I love movie adaptations of a book and usually I have to read the book first before watching the movie. At other times I tend to draw in to a book after watching the movie. In the case of Warm Bodies, when I first heard that it’s a movie adaptation, I immediately searched for the book, but unfortunately I was not able to find it quickly. I literally went from one bookstore to another just to request and have a reservation for the book. Luckily I was able to have a hand of the book just weeks before the movie hits the theaters. The hunt was tough, but I have no regrets.
Warm Bodies, as what they call as a Zom-Rom-Com, is a poignant tale about the power of human connection. After a zombie apocalypse, an unusual zombie named R (Nicholas Hoult) encounters a human survivor named Julie (Teresa Palmer). R does not kill her and he actually rescues her from a zombie attack. Julie sees that R is a bit out of the ordinary from the other zombies, and as the two form an unlikely special relationship while struggling for survival, R becomes increasingly more lifelike. This sort of change creates an exciting, romantic, and often comical chain of events, transforming the other zombies back into being more human.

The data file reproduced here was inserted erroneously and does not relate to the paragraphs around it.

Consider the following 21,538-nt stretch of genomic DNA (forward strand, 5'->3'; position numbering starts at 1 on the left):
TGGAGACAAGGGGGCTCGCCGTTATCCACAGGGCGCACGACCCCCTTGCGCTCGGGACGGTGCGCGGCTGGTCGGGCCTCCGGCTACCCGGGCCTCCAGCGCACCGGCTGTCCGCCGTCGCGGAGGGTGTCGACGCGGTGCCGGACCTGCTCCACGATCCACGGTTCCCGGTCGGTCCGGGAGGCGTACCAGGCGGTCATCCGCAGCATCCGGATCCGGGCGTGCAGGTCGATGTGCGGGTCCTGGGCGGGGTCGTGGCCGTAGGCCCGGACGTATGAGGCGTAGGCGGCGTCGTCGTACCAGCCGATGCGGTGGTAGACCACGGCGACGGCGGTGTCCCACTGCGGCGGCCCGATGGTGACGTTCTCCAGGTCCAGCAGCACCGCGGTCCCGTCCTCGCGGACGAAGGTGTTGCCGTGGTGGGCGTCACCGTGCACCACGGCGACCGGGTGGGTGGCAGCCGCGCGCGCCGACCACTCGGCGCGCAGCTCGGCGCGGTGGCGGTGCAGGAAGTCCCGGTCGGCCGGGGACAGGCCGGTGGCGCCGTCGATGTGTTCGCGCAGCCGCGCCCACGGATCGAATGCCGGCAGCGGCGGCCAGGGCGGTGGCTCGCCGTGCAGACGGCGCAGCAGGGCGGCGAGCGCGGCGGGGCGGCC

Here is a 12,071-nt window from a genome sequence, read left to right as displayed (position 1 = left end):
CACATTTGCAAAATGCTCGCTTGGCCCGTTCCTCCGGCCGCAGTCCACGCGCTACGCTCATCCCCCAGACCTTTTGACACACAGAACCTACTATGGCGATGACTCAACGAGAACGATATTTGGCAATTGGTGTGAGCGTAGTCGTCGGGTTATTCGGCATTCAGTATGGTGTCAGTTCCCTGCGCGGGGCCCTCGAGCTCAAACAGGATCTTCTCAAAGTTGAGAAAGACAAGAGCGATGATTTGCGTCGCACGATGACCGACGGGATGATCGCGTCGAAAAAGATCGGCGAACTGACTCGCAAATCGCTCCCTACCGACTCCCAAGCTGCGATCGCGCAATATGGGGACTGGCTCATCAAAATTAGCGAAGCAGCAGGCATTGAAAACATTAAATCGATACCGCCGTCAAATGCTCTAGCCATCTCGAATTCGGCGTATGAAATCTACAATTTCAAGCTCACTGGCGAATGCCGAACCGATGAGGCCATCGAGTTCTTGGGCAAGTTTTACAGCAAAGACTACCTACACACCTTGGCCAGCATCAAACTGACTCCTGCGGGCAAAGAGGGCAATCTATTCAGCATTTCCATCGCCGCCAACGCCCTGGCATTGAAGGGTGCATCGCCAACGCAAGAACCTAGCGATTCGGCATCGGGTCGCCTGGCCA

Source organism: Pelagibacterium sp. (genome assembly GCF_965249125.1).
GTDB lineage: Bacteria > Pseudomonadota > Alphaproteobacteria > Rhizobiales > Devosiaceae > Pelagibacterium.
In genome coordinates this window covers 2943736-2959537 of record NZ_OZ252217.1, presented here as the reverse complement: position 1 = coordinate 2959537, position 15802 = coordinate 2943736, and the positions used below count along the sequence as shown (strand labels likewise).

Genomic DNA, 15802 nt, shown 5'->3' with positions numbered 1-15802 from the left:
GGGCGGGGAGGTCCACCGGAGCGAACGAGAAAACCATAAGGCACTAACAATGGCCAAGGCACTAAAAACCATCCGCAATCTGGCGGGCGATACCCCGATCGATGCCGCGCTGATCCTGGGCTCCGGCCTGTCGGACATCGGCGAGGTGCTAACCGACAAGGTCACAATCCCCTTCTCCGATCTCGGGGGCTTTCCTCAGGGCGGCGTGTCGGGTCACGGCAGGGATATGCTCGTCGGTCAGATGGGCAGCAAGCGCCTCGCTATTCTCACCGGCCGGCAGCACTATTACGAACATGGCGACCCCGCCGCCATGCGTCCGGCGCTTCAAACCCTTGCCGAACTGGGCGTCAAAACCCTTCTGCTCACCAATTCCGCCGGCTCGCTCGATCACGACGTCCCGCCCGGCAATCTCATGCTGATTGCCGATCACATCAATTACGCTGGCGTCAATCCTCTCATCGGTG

I loved the book and the movie delivered. Warm Bodies is a freshly twisted take on the Zombie genre with great acting, solid story-line and entertaining music.
Nicholas Hoult is pretty much the “It guy” of Hollywood nowadays, scoring big movies left and right. I am not surprised by his stellar budding career because he is actually a very good actor. Teresa Palmer and the rest of the cast delivered tremendously, making Edward and Bella look, well, dead.
Is Warm Bodies the best movie of all time? Absolutely not. However, in a movie world wherein big-budgeted movies with powerful and over-the-top story lines are the benchmarks of great film-making a little dose of a feel-good, refreshing, and remarkably enjoyable movie like Warm Bodies is not bad for the movie fans.
4.5 out of 5 stars